The region contains over 700 different plant species. Some of the plants are rare, endemic or protected.
Rare plants in the area
It is not only the local endemic plants that are interesting from a botanical point of view. There are also many plants that are endemic only to Evia or only to Greece. Some are rare, that is, they can be found only in small numbers, or they grow in few areas. Ochi is the southernmost point at which some species will grow, while others are simply valued as decorative plants.
Campanula celsii carystea: A species of bellflower that is one of the loveliest endemic plants of the area and common on the southern foothills of Ochi. It even grows on the upper walls of the Castello Rosso.
Stachys euboica: Belonging to the Lamiaceae family, it is an endemic aromatic plant that grows on the rocky ground of Cavo d’Oro, in the Aghios Dimitrios ravine and in very few other places around Ochi.
Sideritis euboica: Known to Greeks as “mountain tea”, it belongs to the Lamiaceae family. It is endemic to Evia and grows only on the high mountains of the island. On Ochi, it usually grows at an altitude of over 800 metres and is abundant in some areas such as above Aghios Dimitrios.
Inula subfloccosa: Is a very rare local endemic plant that grows on steep, stony ground, such as on the mountains of Cavo d’Oro and Stefania in Lala.
Armeria johnsenii: A rare local endemic plant that is only to be found near the shore around Cape Kafireas, on the Kallianos shoreline, and in very few other places in Cavo d’Oro.
Cerastium runemarkii: A rare endemic plant that is found primarily in Naxos. On Evia, it grows only on the peaks of Ochi.
Paeonia mascula subsp. hellenica: A rare plant and one of the most beautiful and vulnerable wildflowers. It grows in very few places in the broader region of the Aghios Dimitrios ravine. Just above the village of Rouklia, there is one of the largest colonies of this species in Greece.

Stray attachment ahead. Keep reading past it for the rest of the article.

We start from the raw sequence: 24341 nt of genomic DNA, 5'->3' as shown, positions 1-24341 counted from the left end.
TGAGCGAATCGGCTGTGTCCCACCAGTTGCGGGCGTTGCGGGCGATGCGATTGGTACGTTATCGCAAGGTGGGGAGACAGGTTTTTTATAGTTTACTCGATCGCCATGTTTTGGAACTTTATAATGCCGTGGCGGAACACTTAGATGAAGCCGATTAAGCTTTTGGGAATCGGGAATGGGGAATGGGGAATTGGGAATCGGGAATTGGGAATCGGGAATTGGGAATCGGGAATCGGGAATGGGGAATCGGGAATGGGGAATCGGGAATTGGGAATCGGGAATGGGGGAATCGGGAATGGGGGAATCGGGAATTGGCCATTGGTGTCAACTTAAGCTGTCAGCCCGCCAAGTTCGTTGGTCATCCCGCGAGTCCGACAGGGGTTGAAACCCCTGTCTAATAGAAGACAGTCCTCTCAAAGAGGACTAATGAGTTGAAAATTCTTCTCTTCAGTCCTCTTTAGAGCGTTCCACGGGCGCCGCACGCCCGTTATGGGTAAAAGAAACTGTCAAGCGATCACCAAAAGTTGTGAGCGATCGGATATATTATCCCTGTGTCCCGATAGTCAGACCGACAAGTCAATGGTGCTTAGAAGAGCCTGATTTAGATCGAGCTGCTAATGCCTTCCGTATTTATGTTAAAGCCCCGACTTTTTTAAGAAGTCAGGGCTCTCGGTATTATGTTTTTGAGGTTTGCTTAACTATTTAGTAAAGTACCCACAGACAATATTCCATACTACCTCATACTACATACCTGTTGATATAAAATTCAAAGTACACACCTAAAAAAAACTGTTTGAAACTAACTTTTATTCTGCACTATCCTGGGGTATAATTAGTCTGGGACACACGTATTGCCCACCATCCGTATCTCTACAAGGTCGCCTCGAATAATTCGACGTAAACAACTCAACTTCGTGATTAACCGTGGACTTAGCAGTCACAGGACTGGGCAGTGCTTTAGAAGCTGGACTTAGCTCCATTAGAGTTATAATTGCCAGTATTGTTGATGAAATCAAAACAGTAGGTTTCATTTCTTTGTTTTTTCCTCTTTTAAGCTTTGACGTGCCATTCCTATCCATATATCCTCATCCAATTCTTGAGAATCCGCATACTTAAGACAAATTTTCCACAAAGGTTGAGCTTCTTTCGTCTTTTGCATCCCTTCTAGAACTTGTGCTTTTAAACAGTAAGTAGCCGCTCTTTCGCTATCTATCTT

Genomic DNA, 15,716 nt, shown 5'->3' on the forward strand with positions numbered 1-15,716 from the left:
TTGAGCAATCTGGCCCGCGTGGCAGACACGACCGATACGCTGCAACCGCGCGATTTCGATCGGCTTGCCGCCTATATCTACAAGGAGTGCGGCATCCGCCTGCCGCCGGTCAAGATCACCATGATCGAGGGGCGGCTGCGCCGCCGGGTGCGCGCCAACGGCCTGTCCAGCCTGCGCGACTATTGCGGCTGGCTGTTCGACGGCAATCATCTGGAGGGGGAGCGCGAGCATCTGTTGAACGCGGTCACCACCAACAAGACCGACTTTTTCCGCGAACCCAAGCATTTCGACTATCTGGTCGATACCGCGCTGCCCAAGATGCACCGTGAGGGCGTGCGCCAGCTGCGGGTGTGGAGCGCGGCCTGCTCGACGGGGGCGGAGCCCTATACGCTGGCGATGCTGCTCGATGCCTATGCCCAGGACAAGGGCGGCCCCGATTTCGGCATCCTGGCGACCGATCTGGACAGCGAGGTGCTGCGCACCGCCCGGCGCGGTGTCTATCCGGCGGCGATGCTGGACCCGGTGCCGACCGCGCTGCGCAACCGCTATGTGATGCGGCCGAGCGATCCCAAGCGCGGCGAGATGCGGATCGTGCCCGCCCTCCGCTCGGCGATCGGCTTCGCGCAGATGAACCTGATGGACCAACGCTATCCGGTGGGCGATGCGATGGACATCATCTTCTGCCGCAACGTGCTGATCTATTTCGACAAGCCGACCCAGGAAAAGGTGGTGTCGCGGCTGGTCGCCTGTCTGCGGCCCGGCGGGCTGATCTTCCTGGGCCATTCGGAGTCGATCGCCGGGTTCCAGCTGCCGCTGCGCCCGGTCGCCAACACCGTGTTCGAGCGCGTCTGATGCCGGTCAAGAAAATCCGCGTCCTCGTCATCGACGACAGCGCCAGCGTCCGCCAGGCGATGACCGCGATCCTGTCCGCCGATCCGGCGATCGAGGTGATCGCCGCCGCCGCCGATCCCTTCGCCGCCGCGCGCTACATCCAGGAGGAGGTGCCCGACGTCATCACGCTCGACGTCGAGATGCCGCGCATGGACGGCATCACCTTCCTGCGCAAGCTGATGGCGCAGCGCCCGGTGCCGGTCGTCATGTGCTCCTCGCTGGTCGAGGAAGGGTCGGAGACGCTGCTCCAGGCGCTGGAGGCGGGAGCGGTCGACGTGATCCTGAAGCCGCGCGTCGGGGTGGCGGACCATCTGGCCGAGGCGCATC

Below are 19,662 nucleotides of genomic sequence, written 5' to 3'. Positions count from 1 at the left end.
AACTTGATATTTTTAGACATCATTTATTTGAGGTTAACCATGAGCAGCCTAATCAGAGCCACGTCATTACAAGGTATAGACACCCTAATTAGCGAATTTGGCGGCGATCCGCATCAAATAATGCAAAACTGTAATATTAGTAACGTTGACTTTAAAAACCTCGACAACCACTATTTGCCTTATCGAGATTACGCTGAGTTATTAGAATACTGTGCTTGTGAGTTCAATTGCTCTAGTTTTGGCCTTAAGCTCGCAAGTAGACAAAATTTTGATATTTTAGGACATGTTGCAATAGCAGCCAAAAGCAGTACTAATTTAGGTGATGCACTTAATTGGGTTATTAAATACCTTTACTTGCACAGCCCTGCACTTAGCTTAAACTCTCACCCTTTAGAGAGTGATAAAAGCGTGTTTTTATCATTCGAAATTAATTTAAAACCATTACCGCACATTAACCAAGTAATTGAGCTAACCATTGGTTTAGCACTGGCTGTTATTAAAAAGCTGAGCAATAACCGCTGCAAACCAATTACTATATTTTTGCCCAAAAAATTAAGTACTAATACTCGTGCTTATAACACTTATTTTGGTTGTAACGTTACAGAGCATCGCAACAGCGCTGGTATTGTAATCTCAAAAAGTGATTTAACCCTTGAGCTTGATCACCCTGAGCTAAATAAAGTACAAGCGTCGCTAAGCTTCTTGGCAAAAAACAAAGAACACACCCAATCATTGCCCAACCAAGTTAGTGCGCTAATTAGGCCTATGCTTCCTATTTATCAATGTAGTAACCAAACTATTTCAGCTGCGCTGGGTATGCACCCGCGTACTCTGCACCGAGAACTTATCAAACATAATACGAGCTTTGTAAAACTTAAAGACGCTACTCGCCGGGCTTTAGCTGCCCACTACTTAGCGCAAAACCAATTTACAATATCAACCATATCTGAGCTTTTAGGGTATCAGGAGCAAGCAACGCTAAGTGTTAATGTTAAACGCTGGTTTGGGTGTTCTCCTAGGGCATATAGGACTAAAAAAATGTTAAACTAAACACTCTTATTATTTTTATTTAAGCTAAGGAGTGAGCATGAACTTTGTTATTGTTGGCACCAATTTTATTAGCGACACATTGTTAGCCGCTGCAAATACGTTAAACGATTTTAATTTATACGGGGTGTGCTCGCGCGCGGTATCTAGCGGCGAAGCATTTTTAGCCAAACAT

Viola euboea: The wild pansy of Evia is endemic to the island and can be found in various hues such as violet, yellow and off white. It flourishes on many parts of the island.
Fritillaria ehrhartii: A rare Greek endemic plant that rather looks like a tulip. It can be found in the valley of Lala and the ravine of Aghios Dimitrios, but the biggest population is on the pseudo-steppes of Plakota, on the southern foothills of Ochi.
One of the unique features of the region is the endemic plants that have survived on this craggy mountain and the turbulent shores. There are at least 7 kinds of local endemic species in the broader region of Ochi that exist nowhere else on earth. Current studies are looking into whether there are more endemic varieties. Ochi and Cavo d’Oro have been recognised as “Aegean centres of endemicity”. They are quite literally a botanical paradise for both Greece and Europe. Despite its small size, the mountain is considered to be one of the most interesting areas where plants can be studied.